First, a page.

# Help explaining the existence of a square root - Proof

From stephen abbott's book, there is a section in the text where he aims to show that There exists a real number $α ∈ \mathbb{R}$ satisfying $α^2 =2$

Consider the set $T=\{t∈R:t^2<2\}$

Set $\alpha = \sup T$

He approaches the proof by first showing that $\alpha < 2$ violates the condition that $\alpha$ is an upper bound. I need help in understanding the following:

" Assume $\alpha < 2$. In search of an element of $T$ that is larger than $\alpha$, write: $(\alpha + \frac{1}{n})^2 = \alpha ^2 + \frac{2 \alpha}{n} + \frac{1}{n^2} < \alpha^2 + \frac{2 \alpha + 1}{n}$ "

What justifies the choice of writing $(\alpha + \frac{1}{n})^2$? If I had to guess I'd say it's somehow related to the Archimedean property , but really I am unsure.

To continue on with my query, abbott says

"But now assuming $\alpha^2< 2$ gives us a little space in which to fit the $(2\alpha +1)/n$ term and keep the total less than 2. Specifically, choose $n_0 \in \mathbb{N}$ large enough so that $\frac{1}{n_0} < \frac{2- \alpha^2}{2\alpha + 1}$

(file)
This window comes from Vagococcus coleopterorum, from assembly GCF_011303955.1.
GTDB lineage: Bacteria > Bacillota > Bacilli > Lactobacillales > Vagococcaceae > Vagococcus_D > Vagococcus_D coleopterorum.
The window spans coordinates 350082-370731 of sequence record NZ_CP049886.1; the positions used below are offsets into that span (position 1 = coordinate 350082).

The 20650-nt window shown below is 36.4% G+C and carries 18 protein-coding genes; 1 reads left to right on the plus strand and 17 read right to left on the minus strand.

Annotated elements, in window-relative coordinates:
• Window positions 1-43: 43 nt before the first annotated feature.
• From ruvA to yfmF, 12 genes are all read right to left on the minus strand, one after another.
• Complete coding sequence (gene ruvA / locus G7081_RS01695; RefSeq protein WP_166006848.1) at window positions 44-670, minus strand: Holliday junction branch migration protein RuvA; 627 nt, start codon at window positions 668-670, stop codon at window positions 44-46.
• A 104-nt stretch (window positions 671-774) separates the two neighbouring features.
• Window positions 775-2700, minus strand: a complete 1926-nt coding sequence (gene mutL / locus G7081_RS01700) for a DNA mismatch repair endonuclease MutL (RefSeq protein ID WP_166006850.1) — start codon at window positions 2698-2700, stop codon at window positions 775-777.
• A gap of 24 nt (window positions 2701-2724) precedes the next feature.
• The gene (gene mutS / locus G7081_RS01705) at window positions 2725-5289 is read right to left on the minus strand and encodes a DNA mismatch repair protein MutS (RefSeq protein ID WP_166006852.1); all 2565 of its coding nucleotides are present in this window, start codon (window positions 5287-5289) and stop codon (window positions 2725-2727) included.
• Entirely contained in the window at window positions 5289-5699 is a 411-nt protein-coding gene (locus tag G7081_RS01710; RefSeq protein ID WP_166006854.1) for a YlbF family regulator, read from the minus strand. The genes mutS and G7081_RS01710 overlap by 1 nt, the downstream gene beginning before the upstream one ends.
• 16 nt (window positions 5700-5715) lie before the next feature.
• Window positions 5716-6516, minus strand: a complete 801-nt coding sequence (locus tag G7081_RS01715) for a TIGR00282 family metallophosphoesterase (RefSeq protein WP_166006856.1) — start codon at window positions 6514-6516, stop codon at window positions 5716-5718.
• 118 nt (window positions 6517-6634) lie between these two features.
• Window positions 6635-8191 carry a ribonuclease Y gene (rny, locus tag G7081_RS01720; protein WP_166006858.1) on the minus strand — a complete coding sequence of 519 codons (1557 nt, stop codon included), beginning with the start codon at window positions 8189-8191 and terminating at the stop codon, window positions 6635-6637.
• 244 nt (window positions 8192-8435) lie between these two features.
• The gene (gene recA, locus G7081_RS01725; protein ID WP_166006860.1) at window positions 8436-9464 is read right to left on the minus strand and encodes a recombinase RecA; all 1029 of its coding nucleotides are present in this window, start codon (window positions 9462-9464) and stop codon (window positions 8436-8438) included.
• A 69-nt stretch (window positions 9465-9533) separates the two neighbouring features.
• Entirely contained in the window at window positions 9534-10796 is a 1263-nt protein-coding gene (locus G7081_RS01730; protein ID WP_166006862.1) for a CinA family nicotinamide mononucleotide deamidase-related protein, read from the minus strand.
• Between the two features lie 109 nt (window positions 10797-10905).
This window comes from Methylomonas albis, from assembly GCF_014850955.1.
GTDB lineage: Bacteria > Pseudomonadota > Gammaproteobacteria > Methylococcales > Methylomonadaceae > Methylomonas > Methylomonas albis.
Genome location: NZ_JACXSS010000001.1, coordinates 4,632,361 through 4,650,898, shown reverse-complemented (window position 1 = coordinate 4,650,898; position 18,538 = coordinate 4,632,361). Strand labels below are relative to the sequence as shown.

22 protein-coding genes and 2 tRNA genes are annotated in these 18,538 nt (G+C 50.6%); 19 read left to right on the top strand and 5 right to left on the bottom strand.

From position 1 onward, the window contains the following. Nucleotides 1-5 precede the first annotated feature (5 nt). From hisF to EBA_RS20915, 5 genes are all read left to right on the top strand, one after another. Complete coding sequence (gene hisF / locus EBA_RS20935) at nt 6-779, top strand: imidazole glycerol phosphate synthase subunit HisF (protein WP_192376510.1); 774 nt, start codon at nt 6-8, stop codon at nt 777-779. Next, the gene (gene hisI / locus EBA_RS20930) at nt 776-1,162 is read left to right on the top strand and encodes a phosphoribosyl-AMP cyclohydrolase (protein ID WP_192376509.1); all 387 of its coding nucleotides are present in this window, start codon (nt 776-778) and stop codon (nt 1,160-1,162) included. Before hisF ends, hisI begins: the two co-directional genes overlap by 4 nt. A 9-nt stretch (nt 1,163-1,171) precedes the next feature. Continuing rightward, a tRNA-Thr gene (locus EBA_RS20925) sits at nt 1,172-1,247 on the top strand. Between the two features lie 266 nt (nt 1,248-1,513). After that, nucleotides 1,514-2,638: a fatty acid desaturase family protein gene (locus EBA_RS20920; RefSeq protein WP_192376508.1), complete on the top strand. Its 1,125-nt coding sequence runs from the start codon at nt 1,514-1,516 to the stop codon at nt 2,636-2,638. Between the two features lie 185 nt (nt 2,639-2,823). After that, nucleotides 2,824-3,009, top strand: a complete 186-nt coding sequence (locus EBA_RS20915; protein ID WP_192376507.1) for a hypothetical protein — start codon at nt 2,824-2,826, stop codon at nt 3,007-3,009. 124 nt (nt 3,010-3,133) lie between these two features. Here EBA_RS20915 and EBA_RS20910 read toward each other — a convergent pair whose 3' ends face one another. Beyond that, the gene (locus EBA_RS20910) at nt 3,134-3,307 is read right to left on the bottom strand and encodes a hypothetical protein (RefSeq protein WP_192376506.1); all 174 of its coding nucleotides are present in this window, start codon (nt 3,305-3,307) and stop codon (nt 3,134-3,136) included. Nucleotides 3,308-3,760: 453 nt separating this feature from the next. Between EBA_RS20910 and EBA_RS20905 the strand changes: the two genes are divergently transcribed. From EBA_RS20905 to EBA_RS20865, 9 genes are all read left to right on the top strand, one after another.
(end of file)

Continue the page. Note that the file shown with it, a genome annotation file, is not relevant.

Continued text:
Why this final inequality? How is it even formulated. Again it looks like it may have to do with the Archimedean property, but I am unsure. If someone could shed light onto these two issues, I'd appreciate it.

Thanks.

• So, your question is how was the following inequality formed? $$\frac{1}{n_0} < \frac{2- \alpha^2}{2\alpha + 1}$$ Commented Feb 16, 2015 at 17:45
• Hi @KristofferRyhl apologies for not being clear. Why did he choose $(\alpha + \frac{1}{n})^2$ and also yes, what justifies the formulation of that inequality. Commented Feb 16, 2015 at 17:51

In the authors proof of $\alpha^2 = 2$, he defines $\alpha$ to be the supremum of the set of numbers which have a square smaller than 2.
He now writes "In search of an element of $T$ that is larger than $\alpha$", since any number of the form $\alpha + 1/n$ is larger than $\alpha$, this is an appropiate choice.

The inequality

$$\frac{1}{n_0} < \frac{2- \alpha^2}{2\alpha + 1}$$

was formed when the author got the idea of keeping the total less than 2, here the total refers to $(\alpha + 1/n)^2$

$$\alpha^2+\frac{2\alpha+1}n<2$$

then solving for $1/n$ and renaming $n$ to $n_0$

$$\frac{2\alpha+1}{n_0}<2-\alpha^2$$ $$\frac{1}{n_0}<\frac{2-\alpha^2}{2\alpha+1}$$

• You are the best and I love you. Commented Feb 16, 2015 at 18:14